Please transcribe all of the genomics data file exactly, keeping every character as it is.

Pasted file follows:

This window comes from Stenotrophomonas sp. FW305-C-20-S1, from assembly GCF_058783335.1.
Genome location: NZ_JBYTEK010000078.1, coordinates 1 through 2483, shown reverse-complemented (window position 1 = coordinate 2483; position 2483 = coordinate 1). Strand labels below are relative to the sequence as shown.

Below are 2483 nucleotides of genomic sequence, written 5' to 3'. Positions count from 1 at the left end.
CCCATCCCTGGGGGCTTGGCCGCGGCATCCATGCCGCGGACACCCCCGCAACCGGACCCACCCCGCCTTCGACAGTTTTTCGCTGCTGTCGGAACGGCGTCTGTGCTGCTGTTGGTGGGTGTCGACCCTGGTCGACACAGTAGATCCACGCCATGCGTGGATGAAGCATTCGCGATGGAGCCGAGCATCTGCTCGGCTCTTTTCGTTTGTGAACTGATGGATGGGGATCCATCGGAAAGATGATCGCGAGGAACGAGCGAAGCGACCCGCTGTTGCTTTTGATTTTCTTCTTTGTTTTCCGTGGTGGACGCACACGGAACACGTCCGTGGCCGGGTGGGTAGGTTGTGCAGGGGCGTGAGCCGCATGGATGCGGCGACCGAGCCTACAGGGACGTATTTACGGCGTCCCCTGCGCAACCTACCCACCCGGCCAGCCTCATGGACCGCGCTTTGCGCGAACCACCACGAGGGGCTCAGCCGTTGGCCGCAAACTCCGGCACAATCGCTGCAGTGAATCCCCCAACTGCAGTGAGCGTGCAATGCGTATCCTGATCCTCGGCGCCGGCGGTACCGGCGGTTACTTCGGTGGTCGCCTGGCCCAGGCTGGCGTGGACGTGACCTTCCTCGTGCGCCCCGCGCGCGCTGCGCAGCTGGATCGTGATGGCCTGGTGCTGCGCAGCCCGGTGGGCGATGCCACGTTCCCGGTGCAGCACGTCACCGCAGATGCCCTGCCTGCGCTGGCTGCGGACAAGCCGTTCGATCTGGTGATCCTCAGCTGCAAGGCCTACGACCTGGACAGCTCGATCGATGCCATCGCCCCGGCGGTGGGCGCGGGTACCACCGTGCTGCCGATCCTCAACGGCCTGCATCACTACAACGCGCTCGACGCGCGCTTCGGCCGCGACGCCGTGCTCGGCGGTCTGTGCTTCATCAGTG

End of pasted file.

This window comes from Stenotrophomonas sp. FW305-C-20-S1, from assembly GCF_058783335.1.
Genome location: NZ_JBYTEK010000078.1, coordinates 1 through 2483, shown reverse-complemented (window position 1 = coordinate 2483; position 2483 = coordinate 1). Strand labels below are relative to the sequence as shown.

Below are 2483 nucleotides of genomic sequence, written 5' to 3'. Positions count from 1 at the left end.
CCCATCCCTGGGGGCTTGGCCGCGGCATCCATGCCGCGGACACCCCCGCAACCGGACCCACCCCGCCTTCGACAGTTTTTCGCTGCTGTCGGAACGGCGTCTGTGCTGCTGTTGGTGGGTGTCGACCCTGGTCGACACAGTAGATCCACGCCATGCGTGGATGAAGCATTCGCGATGGAGCCGAGCATCTGCTCGGCTCTTTTCGTTTGTGAACTGATGGATGGGGATCCATCGGAAAGATGATCGCGAGGAACGAGCGAAGCGACCCGCTGTTGCTTTTGATTTTCTTCTTTGTTTTCCGTGGTGGACGCACACGGAACACGTCCGTGGCCGGGTGGGTAGGTTGTGCAGGGGCGTGAGCCGCATGGATGCGGCGACCGAGCCTACAGGGACGTATTTACGGCGTCCCCTGCGCAACCTACCCACCCGGCCAGCCTCATGGACCGCGCTTTGCGCGAACCACCACGAGGGGCTCAGCCGTTGGCCGCAAACTCCGGCACAATCGCTGCAGTGAATCCCCCAACTGCAGTGAGCGTGCAATGCGTATCCTGATCCTCGGCGCCGGCGGTACCGGCGGTTACTTCGGTGGTCGCCTGGCCCAGGCTGGCGTGGACGTGACCTTCCTCGTGCGCCCCGCGCGCGCTGCGCAGCTGGATCGTGATGGCCTGGTGCTGCGCAGCCCGGTGGGCGATGCCACGTTCCCGGTGCAGCACGTCACCGCAGATGCCCTGCCTGCGCTGGCTGCGGACAAGCCGTTCGATCTGGTGATCCTCAGCTGCAAGGCCTACGACCTGGACAGCTCGATCGATGCCATCGCCCCGGCGGTGGGCGCGGGTACCACCGTGCTGCCGATCCTCAACGGCCTGCATCACTACAACGCGCTCGACGCGCGCTTCGGCCGCGACGCCGTGCTCGGCGGTCTGTGCTTCATCAGTG